Furious religious campaigners have branded sex education resources used in primary schools 'explicit' and claim they are inappropriate for children as young as five and six.
The Christian Institute says some learning resources - most of which are recommended by local authorities - contain unsuitable language and information for children.
One book - Where Did I Come From? by Peter Mayle - shows cartoon pictures of naked people along with descriptions of their bodies. The CI says two councils recommend this book for children of seven and over.
Mike Judge, spokesperson for the Christian Institute, told the Press Association: 'Most parents would be deeply upset if these materials were used with their primary-aged child. Parents must have the right to be fully consulted about materials. They must be able to review them, and veto any that are unsuitable.'
The Department for Education's spokesman said in response: 'By law, schools must make sure that sex and relationship education (SRE) classes are appropriate to pupils' ages and maturity.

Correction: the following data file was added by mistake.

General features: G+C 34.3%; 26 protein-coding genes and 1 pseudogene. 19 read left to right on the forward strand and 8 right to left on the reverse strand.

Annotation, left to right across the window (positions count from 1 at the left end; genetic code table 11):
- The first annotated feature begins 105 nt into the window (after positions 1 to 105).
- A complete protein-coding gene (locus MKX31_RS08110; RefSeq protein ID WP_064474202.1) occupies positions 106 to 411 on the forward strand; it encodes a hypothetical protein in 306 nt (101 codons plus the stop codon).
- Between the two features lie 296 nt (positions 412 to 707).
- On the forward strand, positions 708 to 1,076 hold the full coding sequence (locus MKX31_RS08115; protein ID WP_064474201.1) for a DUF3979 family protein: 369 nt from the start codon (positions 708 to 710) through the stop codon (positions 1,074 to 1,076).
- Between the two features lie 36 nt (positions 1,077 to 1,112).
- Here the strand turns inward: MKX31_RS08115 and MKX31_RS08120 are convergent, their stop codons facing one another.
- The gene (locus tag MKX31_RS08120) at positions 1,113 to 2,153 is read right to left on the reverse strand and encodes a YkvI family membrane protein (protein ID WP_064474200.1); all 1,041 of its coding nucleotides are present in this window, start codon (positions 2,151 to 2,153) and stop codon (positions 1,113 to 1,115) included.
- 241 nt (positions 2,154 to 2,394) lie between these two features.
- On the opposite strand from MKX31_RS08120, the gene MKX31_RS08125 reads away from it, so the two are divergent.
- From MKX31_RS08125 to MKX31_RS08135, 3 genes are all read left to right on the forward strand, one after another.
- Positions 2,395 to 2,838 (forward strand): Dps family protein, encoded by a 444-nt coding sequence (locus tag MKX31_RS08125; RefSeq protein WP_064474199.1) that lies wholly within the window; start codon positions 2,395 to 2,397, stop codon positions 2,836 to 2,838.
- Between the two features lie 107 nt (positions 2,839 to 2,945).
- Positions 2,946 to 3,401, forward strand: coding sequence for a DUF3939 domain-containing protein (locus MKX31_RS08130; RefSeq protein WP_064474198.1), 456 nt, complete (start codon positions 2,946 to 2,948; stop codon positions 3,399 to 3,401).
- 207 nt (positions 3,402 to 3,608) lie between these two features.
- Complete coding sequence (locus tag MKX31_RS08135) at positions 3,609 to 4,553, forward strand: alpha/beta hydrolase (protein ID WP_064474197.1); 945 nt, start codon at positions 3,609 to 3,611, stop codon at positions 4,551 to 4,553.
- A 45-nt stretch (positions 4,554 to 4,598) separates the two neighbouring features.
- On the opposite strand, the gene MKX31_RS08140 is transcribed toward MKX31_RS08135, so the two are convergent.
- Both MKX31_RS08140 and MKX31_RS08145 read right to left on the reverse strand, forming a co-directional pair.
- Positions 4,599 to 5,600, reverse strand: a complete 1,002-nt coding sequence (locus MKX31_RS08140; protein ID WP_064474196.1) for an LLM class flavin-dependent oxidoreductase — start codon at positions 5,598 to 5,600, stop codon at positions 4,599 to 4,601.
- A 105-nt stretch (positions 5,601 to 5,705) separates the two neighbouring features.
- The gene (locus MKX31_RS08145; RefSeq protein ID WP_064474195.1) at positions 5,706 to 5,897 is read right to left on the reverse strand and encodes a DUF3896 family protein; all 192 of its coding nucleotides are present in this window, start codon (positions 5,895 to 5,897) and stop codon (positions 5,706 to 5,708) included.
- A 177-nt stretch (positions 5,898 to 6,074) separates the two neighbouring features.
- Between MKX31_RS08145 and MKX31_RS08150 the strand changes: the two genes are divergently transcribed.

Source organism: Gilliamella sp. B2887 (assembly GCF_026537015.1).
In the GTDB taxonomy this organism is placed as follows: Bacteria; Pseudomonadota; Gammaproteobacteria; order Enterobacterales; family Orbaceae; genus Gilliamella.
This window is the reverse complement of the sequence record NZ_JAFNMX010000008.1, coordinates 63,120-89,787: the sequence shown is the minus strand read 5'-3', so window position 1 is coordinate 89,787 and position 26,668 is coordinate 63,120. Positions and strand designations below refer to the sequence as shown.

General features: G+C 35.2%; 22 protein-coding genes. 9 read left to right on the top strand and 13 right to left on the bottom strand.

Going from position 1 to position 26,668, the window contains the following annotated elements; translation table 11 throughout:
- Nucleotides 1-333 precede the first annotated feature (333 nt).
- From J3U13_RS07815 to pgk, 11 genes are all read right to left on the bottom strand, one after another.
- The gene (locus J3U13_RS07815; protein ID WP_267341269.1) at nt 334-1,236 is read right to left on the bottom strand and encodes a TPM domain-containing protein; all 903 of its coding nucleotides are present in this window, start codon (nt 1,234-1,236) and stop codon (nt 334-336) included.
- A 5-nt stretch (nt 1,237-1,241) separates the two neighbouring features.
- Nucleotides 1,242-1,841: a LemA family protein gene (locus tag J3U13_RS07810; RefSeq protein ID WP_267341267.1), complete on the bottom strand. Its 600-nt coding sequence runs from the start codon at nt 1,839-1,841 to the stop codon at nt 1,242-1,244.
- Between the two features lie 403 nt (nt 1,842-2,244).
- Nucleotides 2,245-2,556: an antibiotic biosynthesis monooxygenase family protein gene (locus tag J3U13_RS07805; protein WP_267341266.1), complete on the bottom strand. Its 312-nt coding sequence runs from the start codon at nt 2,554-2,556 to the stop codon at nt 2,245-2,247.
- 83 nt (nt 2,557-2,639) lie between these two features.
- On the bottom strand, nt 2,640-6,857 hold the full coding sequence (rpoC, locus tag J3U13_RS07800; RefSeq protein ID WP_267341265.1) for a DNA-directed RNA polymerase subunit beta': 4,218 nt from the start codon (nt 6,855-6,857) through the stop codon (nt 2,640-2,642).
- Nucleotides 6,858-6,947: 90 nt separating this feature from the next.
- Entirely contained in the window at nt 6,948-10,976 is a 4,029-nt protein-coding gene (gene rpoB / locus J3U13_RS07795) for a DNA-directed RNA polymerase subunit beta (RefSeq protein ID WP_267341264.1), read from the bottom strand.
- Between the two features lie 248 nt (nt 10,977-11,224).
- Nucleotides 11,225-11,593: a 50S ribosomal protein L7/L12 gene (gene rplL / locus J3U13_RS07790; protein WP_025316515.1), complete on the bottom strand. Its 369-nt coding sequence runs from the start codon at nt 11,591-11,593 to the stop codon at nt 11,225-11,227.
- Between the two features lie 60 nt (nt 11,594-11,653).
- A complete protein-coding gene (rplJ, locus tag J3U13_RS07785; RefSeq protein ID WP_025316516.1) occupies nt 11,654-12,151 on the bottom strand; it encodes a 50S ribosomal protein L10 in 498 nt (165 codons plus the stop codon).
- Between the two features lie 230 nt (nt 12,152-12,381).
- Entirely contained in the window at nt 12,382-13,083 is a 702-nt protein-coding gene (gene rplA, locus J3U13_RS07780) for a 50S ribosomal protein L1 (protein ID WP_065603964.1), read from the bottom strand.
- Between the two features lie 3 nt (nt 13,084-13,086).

'It's down to teachers themselves to use their professional judgment in deciding this - and it's common sense to involve parents closely in this. Parents retain the right to pull their children out of any SRE class, outside statutory science, if they are unhappy with teaching.'
What do you think about this story?
Do you think sex education for primary school pupils is too explicit?
Or do you think it's necessaary?
Do you think sex education should come from parents, not teachers?
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